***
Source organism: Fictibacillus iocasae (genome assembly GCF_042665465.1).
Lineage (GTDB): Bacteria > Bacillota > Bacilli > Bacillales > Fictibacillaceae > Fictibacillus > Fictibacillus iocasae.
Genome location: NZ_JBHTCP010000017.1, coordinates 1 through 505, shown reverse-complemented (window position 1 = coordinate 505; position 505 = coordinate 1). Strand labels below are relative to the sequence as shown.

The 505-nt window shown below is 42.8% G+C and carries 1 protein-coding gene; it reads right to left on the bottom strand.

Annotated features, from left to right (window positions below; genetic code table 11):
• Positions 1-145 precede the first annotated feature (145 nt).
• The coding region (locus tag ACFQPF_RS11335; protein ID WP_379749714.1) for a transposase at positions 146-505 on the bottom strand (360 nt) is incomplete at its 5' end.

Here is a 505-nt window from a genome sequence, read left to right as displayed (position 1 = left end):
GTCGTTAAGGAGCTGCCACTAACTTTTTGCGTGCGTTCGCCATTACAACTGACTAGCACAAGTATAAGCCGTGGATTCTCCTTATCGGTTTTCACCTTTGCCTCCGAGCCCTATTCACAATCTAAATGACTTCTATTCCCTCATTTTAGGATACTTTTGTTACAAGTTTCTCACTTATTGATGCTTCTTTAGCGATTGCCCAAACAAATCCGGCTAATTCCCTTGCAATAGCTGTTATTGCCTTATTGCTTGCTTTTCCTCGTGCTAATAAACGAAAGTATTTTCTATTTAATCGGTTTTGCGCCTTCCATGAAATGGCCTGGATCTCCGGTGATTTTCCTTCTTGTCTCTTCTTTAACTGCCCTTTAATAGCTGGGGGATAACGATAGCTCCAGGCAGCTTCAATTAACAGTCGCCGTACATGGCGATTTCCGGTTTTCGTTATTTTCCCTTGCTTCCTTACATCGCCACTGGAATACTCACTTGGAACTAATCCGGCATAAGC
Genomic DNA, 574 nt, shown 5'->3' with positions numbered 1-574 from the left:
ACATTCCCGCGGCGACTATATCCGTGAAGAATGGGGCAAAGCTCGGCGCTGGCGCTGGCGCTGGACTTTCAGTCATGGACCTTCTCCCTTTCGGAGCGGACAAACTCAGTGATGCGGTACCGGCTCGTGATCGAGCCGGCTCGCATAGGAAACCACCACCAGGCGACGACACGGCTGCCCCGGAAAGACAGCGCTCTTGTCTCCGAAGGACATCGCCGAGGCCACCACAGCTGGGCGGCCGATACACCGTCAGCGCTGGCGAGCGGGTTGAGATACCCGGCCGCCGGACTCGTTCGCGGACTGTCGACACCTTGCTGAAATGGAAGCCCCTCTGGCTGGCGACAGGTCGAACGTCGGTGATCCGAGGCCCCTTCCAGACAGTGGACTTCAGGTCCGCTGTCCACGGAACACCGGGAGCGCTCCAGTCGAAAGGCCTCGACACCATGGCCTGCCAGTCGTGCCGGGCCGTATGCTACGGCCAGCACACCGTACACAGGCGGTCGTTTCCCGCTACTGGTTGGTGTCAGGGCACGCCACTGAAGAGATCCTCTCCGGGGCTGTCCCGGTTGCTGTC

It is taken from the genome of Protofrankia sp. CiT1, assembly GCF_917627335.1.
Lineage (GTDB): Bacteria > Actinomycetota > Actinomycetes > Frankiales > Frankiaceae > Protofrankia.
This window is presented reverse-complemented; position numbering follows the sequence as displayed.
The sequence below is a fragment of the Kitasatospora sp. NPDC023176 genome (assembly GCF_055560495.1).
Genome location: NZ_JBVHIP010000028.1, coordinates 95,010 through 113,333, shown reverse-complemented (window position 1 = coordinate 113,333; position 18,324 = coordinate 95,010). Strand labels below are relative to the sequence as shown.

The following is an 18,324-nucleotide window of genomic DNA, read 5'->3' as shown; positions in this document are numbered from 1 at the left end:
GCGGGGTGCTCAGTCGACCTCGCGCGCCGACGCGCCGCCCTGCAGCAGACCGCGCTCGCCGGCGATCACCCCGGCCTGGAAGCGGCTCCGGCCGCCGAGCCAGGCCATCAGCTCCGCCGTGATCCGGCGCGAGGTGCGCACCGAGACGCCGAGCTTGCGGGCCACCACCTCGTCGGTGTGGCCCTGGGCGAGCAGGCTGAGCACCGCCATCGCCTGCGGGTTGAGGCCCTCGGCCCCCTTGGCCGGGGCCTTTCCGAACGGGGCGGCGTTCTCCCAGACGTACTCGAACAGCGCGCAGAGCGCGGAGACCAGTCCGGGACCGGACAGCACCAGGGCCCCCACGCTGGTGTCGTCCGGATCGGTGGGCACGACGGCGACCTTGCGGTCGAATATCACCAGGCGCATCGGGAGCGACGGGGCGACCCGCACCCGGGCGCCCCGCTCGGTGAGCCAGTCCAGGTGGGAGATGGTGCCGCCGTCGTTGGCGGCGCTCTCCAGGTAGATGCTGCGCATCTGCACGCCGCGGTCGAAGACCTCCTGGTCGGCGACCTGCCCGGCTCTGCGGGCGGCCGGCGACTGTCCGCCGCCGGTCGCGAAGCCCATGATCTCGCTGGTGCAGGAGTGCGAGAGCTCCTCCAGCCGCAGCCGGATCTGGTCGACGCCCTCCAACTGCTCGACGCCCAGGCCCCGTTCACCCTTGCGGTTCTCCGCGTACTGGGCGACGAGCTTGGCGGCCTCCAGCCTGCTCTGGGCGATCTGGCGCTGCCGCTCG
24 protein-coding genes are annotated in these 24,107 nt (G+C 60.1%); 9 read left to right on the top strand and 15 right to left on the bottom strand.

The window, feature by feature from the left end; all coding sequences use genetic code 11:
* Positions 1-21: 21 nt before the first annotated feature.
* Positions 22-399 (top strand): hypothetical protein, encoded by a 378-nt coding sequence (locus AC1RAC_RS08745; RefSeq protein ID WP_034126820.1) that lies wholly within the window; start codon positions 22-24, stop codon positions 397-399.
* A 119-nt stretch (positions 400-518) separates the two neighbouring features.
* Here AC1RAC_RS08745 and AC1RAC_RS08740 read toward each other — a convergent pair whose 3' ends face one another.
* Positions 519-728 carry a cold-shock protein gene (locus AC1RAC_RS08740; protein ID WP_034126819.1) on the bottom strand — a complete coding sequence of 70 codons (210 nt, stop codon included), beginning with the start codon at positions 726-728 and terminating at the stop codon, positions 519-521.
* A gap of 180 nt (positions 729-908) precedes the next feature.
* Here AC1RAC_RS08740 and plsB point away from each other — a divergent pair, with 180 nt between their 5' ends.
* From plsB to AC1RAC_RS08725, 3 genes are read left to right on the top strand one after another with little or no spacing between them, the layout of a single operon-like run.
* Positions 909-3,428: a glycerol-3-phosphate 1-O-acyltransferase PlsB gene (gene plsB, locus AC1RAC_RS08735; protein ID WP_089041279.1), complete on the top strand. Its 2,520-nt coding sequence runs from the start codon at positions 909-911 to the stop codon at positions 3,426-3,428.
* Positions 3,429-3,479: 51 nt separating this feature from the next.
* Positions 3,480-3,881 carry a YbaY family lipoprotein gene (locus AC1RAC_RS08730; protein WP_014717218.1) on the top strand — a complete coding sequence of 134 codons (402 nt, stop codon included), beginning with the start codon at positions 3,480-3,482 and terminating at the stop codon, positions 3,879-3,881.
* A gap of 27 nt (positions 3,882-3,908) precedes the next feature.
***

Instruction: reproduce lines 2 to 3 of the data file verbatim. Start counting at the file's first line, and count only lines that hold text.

Lineage (GTDB): Bacteria > Bacillota > Bacilli > Bacillales > Fictibacillaceae > Fictibacillus > Fictibacillus iocasae.
Genome location: NZ_JBHTCP010000017.1, coordinates 1 through 505, shown reverse-complemented (window position 1 = coordinate 505; position 505 = coordinate 1). Strand labels below are relative to the sequence as shown.